Bulgaria’s Socialist party abandoned plans on Wednesday to form a new coalition government, setting the stage for fresh elections in the Balkan nation’s autumn, after failing to muster a majority in the legislature.
Prior to new elections, which are likely to take place in October, President Rumen Radev will now need to nominate a caretaker cabinet to lead the NATO and EU member state.
The Socialists had made a third and final go in the bid to form a government after the coalition government of reformist Prime Minister Kiril Petkov was toppled in a no-confidence vote last month, following the loss of its majority.
“It become clear that there is no majority willing to fight corruption … In that case we will return the mandate to form a government to the president unfulfilled tomorrow,” Georgi Svilenski, a senior member of the Socialist party, told reporters.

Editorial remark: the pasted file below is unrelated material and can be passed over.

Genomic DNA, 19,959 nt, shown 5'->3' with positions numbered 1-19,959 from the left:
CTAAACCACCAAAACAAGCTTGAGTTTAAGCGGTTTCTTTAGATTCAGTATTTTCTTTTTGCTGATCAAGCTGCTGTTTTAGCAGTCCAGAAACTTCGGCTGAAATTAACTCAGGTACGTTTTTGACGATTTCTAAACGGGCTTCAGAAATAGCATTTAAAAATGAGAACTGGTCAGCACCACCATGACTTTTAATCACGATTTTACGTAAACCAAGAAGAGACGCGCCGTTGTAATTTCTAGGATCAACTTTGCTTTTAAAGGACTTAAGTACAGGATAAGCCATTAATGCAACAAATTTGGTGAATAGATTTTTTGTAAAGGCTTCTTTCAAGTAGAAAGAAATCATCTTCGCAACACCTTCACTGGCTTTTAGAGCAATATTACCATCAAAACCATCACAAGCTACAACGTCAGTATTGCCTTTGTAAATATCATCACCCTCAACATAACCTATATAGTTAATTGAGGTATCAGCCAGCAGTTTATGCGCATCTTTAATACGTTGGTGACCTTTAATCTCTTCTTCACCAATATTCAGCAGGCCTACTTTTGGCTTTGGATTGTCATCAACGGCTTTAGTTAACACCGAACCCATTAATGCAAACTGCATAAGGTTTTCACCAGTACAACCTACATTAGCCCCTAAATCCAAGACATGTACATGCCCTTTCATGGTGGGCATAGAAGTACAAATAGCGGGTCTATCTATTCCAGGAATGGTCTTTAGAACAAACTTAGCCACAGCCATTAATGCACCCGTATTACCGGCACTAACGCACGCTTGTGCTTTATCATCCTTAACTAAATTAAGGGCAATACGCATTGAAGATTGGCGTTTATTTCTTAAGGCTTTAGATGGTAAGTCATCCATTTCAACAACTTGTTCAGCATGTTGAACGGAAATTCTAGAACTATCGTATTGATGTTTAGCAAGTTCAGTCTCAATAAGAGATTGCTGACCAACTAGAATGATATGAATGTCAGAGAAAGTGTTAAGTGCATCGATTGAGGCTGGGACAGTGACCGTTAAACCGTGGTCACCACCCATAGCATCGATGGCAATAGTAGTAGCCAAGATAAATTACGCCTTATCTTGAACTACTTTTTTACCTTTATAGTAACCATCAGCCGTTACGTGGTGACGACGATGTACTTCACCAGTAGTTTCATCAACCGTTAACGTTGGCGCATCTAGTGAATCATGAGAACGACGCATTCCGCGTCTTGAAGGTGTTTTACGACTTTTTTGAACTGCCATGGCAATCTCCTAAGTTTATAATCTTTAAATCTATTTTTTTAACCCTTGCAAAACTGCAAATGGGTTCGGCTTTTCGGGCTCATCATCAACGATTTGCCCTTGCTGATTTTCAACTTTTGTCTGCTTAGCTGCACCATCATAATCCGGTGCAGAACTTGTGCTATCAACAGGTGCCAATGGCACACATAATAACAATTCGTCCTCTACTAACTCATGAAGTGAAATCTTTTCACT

The Socialists agreed with their partners in the outgoing government on a six-month programme to fight widespread graft and offer measures to help businesses with surging prices, but failed to secure the support of a former ally, the ITN party.
Their attempt to put the programme to a vote in parliament was rejected by deputies, clearly showing their lack of a majority.
The prolonged political gridlock amid surging inflation and war in Ukraine is likely to imperil access to billions of euros in European Union recovery funds for the bloc’s poorest member state and hurt prospects of joining the euro zone in 2024.
It could also affect efforts to secure stable natural gas supplies after Moscow cut off gas deliveries to Bulgaria, almost completely reliant on Russian gas, following Sofia’s refusal to pay in roubles.